Sometimes, an academic approach to issues can suppress warning signals of systemic weaknesses by dismissing these as one-off aberrations.
The report of the expert group on ‘Encouraging FII flows and checking the vulnerability of capital markets to speculative flows’ (Lahiri committee) may be guilty of doing exactly this on the issue of participatory notes (PNs).
Fortunately, a dissent note by the Reserve Bank of India (RBI) has flagged important concerns that have been buried by the majority view with the bland suggestion to set up another ‘special group to study measures to contain large volatility in FII flows’ and conduct ongoing research on the subject.
Research is no substitute for hard market intelligence and yet another study will only delay important decisions. The Lahiri committee itself was supposed to complete its report within a month (in November 2004), but dissenting views dragged its deliberations for a year. The Sensex has now crossed 9,000 and worries expressed by RBI’s chief general manager, Vinay Baijal, about participatory notes and hedge fund operations are greater than ever. Hedge funds operate in a regulatory grey area around the world, so the committee merely recommends a watch on global developments. It is common knowledge that these funds are active in the Indian market. The Securities and Exchange Board of India (Sebi) does not register hedge funds directly and checks out suspicious-looking applicants. However, anecdotal reports suggest that these checks have had limited success.
On participatory notes, the RBI is clear that these must be phased out immediately and there is plenty of reason to back its demand. The Lahiri committee describes PNs as akin to contract notes issued against an underlying security, usually to investors that are not otherwise eligible to invest in India. In February 2004, Sebi decided PNs can only be issued to regulated entities and that there can be no further downstream issuance to unregulated entities. But the real beneficial ownership is so well camouflaged that there is reason to suspect that Sebi’s additional checks have had little impact. Only last week, Sebi barred two sub-accounts that did not meet its regulatory norms.
• Evidence for the rapid proliferation of investments through PNs is clear
• Sebi’s tracking system on flows and PN ownership has wide gaps
• The time to heed the RBI’s demand to bar PNs without more delay is now
Also, as the RBI suspects, trading of these PNs will lead to multi-layering and further bury the identity of beneficial ownership. The report itself details the rapid proliferation of investment through PNs. Data provided until August 2005 shows that PN issuance rose dramati-cally from 30.6% of net FII investment in April 2005 (the Sensex was 6,605 on April 1) to 46.73% in August (the Sensex was 7,805 on August 31). Since then, the Sensex has crossed 9,000 and FII investment is up by at least a billion dollars.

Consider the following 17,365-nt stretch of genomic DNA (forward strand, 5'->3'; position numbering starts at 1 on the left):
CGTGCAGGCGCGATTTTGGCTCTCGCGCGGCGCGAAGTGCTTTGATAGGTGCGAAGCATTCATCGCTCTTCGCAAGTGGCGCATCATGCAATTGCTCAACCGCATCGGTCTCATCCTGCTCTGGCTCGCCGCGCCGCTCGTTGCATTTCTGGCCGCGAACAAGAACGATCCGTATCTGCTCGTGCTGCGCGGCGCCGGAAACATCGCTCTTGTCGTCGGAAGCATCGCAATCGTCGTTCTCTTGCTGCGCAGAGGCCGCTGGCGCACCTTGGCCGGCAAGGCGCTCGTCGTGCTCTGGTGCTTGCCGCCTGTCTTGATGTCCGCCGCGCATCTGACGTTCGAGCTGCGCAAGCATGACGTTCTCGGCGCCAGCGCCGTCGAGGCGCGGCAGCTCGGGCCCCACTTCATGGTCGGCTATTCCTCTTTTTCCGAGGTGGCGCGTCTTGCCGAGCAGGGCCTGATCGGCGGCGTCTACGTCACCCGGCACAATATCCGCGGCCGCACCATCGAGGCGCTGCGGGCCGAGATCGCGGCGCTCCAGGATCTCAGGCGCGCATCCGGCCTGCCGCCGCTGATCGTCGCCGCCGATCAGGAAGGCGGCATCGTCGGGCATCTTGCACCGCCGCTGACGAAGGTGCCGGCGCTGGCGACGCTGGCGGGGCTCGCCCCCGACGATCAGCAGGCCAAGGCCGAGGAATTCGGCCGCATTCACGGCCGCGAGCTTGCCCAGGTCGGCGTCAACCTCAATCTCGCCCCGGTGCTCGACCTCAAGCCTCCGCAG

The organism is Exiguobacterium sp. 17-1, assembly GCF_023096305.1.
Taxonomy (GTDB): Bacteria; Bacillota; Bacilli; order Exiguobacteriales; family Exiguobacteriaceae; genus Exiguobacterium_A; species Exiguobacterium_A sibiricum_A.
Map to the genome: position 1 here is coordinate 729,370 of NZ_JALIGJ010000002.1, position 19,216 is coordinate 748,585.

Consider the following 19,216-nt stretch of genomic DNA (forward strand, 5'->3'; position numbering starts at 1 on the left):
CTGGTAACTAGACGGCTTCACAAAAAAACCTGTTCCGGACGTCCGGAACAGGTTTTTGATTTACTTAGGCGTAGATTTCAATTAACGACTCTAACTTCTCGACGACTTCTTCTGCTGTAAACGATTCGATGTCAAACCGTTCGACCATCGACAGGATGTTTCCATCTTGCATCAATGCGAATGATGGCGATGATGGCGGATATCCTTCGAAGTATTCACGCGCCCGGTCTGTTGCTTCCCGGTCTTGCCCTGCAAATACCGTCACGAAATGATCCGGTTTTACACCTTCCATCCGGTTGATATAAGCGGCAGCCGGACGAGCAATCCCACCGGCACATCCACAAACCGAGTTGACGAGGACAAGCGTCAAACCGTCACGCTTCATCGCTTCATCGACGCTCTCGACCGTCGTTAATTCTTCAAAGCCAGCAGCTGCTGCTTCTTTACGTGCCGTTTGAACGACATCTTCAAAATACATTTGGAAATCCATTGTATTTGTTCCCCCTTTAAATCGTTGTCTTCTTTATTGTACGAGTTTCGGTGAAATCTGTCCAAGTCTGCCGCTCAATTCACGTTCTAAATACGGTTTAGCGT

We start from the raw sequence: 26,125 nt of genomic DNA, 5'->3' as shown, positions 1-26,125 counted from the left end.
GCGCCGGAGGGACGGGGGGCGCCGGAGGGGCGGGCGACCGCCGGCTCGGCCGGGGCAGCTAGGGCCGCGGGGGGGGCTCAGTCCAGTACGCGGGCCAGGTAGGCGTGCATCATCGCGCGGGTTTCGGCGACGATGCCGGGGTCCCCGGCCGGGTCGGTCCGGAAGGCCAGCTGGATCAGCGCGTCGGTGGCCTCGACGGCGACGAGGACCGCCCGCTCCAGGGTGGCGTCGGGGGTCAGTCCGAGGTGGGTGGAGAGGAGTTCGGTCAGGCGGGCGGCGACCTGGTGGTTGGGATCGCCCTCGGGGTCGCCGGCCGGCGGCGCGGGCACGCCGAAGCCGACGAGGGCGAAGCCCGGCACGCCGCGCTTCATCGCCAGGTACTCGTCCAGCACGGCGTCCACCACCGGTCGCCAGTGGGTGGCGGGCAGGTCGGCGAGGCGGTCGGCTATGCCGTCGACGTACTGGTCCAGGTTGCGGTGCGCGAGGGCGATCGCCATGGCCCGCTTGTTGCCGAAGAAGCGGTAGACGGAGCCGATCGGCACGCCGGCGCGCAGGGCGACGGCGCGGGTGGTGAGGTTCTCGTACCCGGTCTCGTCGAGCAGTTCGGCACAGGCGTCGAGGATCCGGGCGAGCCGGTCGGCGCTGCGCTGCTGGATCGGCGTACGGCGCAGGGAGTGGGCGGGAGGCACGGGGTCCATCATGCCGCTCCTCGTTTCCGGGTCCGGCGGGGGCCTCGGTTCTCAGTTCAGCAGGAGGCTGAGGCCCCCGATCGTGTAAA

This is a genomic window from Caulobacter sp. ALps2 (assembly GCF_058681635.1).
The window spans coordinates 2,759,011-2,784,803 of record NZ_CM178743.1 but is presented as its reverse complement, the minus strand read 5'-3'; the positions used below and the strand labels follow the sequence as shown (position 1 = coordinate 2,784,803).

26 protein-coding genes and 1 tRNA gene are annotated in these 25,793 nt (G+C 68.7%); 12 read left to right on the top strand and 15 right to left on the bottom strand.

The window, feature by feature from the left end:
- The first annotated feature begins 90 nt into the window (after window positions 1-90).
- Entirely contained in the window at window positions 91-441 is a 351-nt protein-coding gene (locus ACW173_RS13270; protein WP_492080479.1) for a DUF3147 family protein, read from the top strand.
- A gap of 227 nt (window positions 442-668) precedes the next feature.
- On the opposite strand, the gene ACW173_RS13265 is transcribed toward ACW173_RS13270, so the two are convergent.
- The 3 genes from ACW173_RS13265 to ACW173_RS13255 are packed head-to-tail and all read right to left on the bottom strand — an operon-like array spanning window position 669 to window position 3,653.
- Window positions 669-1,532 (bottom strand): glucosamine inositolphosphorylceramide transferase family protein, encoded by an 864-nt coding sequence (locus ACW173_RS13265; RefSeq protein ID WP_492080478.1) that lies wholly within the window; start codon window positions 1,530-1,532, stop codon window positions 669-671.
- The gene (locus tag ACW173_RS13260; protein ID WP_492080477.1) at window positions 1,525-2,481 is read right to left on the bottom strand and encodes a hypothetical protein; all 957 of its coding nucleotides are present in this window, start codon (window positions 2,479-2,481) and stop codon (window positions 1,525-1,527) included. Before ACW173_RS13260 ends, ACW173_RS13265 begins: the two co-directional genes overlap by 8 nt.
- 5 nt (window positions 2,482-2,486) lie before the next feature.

The dependence on foreign regulators is also misplaced. They are not too keen on following up cases referred by Indian regulators. Although Sebi is part of the International Organisation of Securities Commissions (IOSCO) and has signed information-sharing agreements with leading regulators, there is little evidence of any clear benefits. In the past, international regulators have ignored letters sent out by a former Sebi chairman. We now have specific evidence that even highly regarded regulators such as the Financial Services Authority (FSA) of the UK make no effort to check the antecedents of registered entities. How else would an Indian on the run, with an Interpol alert against him, end up heading the compliance function at a FSA regulated entity?
When it comes to unaccounted Indian money (not necessarily scamsters’ money) coming back to the market through FII sub-accounts, the committee makes vague noises about vigorous investigation and maintaining a negative list of tax havens, without once referring to Sebi’s failed attempt at getting answers from the blue-blooded UBS Securities or punishing it for failing to provide information. The RBI is perfectly right when it says that in order to maintain the financial integrity of the Indian market, there is need to take suitable measures to address the growing international concerns regarding origin and source of investment funds flowing into the country.
The easiest way to do this is to ban dubious and non-transparent sources of funds coming in through PNs. The time to initiate such drastic action is now, when Sebi has already improved the FII registration process and there is tremendous global investment interest in India from broad-based blue chip investment funds.